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Murky politics in Kenya is getting awry

WHEN POLITICS GETS DIRTY…PRINCIPLES OF MORALITY
In any civilization men and women in politics need professional ethics more than any other person. The reason being, a politician is a leader and his words and public utterances must reflect the same. I respect very much Senator Johnson Muthama but his utterances during the solidarity event at Uhuru Park to support the cause of teachers went astray in ethics. It is regretable when a prominent leader makes certain unethical statements in the glare of the public. It is not ethical to insult the Head of State or anybody. It does not show how mature we are, neither does it show any clear agenda. I would suggest that every leader must prepare his or her speech to avoid certain illegality and misconduct. Every Kenyan needs respect. We love our country and we love our leaders. In any democracy whoever has been legitimately elected deserves respect. No one is perfect and no politician can claim to be better than the other unless you show it by action. As a nation we must respect our leaders and support them to make right decisions. We need to work together with the government in order to achieve common goals. Abusive words and insults do not show much about out ethical integrity in public. Tearing into each other in order to win public confidence will only bring wrong outcomes such as hatred, division and delusion. I do appreciate what the President is doing on behalf of the nation. The world has just given him an Award for his effort in promoting the ICT sector in development and how comes in Kenya we cannot give him such an award? He is our leader and our President and it is in the right sense to give him moral support he deserves. He deserves all honour and respect from the nation and not shame. Tomorrow someone else may be in the same position and will deserve the same from all of us.
Professional ethics is required across the board. It is in line with our aspirations as a nation. A family where children respect their parents is always peaceful. It is true that we have the freedom of expression and of opinion, but comeone there must be some limits. Shouting using others names and titles is not a sign of any progress. Tainting somebody’s personality and airing his privacy is anti-ethics. We have to be proud to be Kenyans and to live in a peaceful nation. Immagine what is happening in Syria or in Yemen! Nobody is safe in such warring nations. I wonder why, as a nation, we have not learned how to respect others especially those who are in leadership! I wonder why politicians keep on dividing Kenyans along ethnic lines and class lines. It is not the right thing to do. We are all Kenyans and we are a nation in disregard of our ethnic groups, political affiliations or ideologies. I dismiss politicians that belittle the profession and behave as though there are no moral principles. Where are we heading to? Anybody can say anything about the other. With due respect, I urge political elite to reflect on areas that can promote peace and continuity. A leader must choose his or her words correctly and promote unity.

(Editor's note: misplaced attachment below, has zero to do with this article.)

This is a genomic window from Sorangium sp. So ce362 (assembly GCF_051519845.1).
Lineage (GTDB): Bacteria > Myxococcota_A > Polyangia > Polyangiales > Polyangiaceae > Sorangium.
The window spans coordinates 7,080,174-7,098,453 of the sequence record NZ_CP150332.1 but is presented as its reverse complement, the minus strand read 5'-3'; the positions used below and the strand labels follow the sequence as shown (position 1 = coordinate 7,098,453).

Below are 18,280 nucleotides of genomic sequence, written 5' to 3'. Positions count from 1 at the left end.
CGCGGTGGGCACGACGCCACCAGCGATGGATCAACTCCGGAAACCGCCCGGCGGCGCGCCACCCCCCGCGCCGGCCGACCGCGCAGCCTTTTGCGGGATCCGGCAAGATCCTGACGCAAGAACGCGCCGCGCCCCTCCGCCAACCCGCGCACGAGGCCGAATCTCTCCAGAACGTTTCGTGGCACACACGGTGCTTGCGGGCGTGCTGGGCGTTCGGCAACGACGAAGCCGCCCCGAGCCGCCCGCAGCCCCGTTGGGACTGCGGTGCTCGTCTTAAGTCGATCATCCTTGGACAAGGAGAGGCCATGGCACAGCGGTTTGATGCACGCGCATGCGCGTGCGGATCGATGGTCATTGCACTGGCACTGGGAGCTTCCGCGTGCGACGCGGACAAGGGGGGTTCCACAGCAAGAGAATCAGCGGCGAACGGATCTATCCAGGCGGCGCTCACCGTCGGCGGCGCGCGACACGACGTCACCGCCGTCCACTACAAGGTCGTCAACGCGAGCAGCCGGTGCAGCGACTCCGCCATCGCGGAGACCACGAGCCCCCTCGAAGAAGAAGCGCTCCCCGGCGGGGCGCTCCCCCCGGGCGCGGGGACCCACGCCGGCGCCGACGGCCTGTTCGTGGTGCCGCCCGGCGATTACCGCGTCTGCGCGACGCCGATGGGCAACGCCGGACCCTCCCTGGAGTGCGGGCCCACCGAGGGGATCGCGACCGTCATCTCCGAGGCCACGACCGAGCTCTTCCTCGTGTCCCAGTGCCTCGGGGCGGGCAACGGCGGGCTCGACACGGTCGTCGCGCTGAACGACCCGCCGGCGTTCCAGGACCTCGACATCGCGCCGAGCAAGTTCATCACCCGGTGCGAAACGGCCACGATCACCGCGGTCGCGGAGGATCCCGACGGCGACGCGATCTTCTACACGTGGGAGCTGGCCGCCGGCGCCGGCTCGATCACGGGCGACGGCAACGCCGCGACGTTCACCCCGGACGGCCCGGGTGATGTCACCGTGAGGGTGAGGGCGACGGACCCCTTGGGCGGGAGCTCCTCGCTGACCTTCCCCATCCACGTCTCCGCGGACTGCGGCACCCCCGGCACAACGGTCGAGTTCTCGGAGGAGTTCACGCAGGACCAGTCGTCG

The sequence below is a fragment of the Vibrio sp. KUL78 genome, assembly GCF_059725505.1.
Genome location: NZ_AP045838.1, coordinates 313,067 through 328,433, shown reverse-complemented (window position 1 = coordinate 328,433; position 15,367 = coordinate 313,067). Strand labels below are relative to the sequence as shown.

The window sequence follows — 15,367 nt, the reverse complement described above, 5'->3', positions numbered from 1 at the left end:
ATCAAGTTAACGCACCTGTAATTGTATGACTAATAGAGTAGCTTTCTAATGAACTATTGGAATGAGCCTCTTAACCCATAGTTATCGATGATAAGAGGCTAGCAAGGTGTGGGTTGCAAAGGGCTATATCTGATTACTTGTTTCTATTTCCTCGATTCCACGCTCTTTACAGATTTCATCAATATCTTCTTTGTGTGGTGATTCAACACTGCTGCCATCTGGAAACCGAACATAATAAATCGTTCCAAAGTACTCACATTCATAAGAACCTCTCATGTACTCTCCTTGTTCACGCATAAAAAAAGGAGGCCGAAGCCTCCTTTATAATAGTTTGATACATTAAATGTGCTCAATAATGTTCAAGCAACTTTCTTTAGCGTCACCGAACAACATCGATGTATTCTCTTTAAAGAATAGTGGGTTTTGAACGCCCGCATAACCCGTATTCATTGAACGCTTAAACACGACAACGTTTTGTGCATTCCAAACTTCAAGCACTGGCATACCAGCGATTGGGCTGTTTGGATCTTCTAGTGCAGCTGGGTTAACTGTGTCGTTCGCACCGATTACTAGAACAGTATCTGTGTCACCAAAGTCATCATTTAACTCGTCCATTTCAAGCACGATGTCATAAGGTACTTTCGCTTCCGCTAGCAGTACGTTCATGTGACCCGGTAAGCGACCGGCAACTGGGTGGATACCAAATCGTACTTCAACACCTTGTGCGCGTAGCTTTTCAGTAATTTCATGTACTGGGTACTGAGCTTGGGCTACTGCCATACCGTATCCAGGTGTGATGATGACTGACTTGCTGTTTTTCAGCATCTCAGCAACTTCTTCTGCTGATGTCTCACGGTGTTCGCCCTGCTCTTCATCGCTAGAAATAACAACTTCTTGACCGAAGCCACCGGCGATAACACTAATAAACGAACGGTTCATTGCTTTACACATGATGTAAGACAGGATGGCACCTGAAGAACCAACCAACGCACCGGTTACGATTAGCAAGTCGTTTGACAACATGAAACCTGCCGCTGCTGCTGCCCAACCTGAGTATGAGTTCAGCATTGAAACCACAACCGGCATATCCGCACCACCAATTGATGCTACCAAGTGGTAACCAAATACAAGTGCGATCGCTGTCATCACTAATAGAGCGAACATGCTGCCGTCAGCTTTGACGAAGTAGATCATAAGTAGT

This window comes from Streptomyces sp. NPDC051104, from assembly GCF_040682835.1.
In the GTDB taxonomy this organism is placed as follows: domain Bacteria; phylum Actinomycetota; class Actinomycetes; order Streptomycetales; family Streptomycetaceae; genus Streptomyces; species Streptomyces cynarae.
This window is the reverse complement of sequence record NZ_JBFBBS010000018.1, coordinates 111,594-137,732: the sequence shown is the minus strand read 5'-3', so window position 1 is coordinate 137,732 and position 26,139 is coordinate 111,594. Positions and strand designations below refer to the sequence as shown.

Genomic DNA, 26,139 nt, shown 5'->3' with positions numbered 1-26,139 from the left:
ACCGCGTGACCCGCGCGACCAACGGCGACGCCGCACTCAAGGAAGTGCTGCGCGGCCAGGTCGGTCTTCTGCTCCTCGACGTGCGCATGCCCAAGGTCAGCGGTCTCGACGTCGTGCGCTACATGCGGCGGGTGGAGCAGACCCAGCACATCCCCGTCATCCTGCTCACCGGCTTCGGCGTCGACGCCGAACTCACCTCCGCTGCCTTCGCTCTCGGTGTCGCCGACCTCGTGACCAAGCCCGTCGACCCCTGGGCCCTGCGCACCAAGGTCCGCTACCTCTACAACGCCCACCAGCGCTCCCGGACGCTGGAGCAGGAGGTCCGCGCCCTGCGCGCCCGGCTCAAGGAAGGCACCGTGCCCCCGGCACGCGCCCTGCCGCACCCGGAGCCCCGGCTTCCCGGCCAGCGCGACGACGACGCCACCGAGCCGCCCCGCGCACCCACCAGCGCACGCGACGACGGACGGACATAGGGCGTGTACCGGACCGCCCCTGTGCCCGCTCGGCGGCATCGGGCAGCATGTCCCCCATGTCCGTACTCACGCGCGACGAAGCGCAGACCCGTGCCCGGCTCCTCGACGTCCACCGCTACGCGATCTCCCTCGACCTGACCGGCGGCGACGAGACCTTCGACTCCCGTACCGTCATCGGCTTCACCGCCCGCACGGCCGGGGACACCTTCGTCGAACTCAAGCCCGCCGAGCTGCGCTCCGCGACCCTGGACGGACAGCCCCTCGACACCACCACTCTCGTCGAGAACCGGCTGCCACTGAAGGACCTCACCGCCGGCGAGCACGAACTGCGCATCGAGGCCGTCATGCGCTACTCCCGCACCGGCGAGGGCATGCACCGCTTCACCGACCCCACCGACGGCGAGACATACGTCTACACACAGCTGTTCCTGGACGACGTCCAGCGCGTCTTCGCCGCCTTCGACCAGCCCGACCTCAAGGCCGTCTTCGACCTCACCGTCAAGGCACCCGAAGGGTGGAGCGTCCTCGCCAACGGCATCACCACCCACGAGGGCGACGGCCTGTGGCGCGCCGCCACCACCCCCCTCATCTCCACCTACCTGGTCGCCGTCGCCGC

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About Peter Onyango

Dr. Peter Onyango O. is one of our main contributors. He is a senior law lecturer, a writer, a consultant, peace ambassador, and a researcher. He assists so many professionals, legal minds, and debaters with his skills and scholarly wealth! He supports children and village community as a way of giving back to community. He edits, proof reads, and publishes various articles for our page!

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